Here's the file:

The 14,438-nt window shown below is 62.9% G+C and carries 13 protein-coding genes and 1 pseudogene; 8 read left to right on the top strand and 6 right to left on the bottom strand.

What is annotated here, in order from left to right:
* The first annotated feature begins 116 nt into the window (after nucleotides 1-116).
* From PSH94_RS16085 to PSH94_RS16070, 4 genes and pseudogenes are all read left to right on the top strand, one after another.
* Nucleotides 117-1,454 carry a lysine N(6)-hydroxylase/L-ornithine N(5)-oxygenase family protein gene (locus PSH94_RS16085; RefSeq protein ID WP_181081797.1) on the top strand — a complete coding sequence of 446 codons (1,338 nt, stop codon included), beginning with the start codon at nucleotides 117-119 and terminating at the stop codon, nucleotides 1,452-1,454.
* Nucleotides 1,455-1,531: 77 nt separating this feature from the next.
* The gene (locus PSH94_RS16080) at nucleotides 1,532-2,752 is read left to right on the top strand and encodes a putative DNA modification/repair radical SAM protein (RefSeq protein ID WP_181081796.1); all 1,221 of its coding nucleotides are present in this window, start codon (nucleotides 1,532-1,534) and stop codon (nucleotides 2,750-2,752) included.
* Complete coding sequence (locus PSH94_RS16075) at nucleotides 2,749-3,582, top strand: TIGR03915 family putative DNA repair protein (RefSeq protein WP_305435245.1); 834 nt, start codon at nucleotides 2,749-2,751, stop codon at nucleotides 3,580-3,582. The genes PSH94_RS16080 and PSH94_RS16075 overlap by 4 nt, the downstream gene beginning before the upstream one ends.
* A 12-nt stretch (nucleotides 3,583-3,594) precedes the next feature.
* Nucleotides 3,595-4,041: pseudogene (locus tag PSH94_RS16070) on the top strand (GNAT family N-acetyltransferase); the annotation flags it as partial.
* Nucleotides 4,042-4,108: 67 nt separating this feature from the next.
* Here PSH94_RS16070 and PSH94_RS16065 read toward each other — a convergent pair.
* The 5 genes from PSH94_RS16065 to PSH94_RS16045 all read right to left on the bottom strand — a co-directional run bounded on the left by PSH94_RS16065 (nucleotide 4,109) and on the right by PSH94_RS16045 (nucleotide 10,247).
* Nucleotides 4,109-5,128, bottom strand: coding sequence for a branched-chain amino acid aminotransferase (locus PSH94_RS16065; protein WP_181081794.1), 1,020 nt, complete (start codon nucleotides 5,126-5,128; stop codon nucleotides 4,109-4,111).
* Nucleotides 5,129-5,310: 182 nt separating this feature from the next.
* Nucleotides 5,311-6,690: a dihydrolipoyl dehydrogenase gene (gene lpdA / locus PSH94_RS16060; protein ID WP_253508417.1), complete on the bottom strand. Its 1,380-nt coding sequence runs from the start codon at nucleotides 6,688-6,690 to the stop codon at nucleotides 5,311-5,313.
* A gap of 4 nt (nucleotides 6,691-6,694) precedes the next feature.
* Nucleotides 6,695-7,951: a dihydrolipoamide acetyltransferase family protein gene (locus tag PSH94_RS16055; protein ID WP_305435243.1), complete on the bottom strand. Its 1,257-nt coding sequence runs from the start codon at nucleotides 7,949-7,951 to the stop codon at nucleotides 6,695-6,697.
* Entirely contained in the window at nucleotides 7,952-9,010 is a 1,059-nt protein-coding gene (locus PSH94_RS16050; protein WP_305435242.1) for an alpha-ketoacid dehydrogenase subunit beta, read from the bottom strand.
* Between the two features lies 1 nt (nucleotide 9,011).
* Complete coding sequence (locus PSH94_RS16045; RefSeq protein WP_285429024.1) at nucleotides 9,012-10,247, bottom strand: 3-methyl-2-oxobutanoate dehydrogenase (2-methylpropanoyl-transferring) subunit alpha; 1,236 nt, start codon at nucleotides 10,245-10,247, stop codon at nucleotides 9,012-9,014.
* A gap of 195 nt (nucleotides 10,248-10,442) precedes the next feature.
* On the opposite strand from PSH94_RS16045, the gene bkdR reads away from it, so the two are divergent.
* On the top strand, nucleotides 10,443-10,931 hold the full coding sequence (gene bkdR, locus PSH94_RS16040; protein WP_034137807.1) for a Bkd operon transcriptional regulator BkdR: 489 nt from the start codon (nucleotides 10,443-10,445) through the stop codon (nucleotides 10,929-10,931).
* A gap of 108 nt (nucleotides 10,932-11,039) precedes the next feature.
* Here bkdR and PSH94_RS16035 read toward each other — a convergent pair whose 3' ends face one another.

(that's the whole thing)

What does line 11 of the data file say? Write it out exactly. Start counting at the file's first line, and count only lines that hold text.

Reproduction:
* Nucleotides 4,042-4,108: 67 nt separating this feature from the next.